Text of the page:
What Core Stability Really Means

core Dec 05, 2015

Okay, I'll be honest, one of the most frustrating things with the Pilates method is, that it's not easy to do. As an instructor and studio owner, admitting this gives me goose bumps, because I know the classroom can intimidate people.

I recently used the following metaphor in class to explain this sad truth: Imagine you're new to a town or on vacation and you're driving to the mall. I personally find the traffic organization in malls confusing. You drive in circles and try to find access roads to a specific store, and then after all the shopping is done, how the heck am I getting out of this parking lot? You might find yourself driving around and around, not finding the right way.

In Pilates it can be just like that, you repeat exercise after exercise, not finding the right muscles.

The most sought after body part to strengthen is definitely the core. (Definitely for people seeking out Pilates, not sure about other forms of exercise, but I have a feeling everyone wants it.)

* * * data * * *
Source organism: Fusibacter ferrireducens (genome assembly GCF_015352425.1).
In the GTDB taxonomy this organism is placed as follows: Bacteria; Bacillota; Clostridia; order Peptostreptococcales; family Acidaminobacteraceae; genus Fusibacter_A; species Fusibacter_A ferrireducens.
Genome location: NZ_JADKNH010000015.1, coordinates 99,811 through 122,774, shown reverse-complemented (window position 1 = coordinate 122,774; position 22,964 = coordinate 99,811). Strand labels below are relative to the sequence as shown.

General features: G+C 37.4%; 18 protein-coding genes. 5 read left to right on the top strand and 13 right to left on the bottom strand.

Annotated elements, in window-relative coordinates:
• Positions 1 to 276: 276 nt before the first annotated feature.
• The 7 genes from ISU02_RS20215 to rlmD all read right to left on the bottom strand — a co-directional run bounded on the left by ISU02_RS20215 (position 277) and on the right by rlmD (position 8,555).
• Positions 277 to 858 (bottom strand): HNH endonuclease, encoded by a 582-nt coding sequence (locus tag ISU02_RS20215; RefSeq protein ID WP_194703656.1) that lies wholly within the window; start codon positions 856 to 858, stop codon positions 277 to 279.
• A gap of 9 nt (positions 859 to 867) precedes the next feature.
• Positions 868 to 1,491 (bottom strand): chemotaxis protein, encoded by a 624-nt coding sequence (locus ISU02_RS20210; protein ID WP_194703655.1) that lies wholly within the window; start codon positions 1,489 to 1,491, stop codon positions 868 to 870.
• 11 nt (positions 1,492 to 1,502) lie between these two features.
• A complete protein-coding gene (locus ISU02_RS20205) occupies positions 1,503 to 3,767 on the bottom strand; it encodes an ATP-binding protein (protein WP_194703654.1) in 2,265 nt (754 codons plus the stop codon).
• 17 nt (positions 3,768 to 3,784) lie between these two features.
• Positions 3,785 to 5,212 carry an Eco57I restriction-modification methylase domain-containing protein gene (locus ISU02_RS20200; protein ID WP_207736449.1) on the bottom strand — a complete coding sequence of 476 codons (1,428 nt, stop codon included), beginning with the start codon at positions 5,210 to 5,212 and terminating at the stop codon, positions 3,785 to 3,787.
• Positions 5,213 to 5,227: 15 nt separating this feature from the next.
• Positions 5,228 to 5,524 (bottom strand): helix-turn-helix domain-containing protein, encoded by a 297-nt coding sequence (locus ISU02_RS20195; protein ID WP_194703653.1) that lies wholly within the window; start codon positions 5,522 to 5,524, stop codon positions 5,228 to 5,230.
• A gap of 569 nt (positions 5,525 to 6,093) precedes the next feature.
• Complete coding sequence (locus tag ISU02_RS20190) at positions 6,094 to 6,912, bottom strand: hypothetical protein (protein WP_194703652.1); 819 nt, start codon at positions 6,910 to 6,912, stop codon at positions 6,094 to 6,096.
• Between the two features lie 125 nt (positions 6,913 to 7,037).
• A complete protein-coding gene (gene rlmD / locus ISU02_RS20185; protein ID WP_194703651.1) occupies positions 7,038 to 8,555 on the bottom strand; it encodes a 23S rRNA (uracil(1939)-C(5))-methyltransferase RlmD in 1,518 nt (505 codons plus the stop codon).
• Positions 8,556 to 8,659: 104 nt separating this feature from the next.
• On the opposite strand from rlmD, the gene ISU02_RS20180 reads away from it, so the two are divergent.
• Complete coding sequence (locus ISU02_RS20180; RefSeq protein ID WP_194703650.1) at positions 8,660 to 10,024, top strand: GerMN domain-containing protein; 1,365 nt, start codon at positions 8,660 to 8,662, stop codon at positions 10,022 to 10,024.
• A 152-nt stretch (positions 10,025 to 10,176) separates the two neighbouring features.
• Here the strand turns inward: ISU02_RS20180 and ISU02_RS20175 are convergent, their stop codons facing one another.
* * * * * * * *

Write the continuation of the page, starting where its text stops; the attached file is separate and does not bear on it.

BUT core stability is a full body experience, not just strength in one body part. I want you to pay attention to your WHOLE body, not just to your abs or in the case of the exercise I'm about to teach you, the leg that's moving.

With everything that we do in the Pilates method we stay true to Joseph Pilates’ principles: Whole body health and whole body commitment.

As you watch the video and later when you do the exercise yourself, watch the ball move. If the ball moves, it means that your pelvis is moving (rocking from side to side). If your pelvis is moving, your spine is moving (side bending). It's chain reaction. All of a sudden your whole body is moving, and nothing is really stable. No single part is being strengthened, everything is just giving in to momentum. You're sort of rocking yourself to sleep. Sorry for the sarcasm, but what I mean to say is, you're not strengthening anything, sadly.

Movement is the opposite of stability. So now that you know this, try to keep everything still. Only ONE body part moves, the knee lifts.

Traditionally in exercise you focus on one body part engaging/one muscle burning.

Here is the video. Enjoy!


Get tips like this one delivered straight to your inbox!

I promise I'll only send relevant stuff, and you can unsubscribe any time.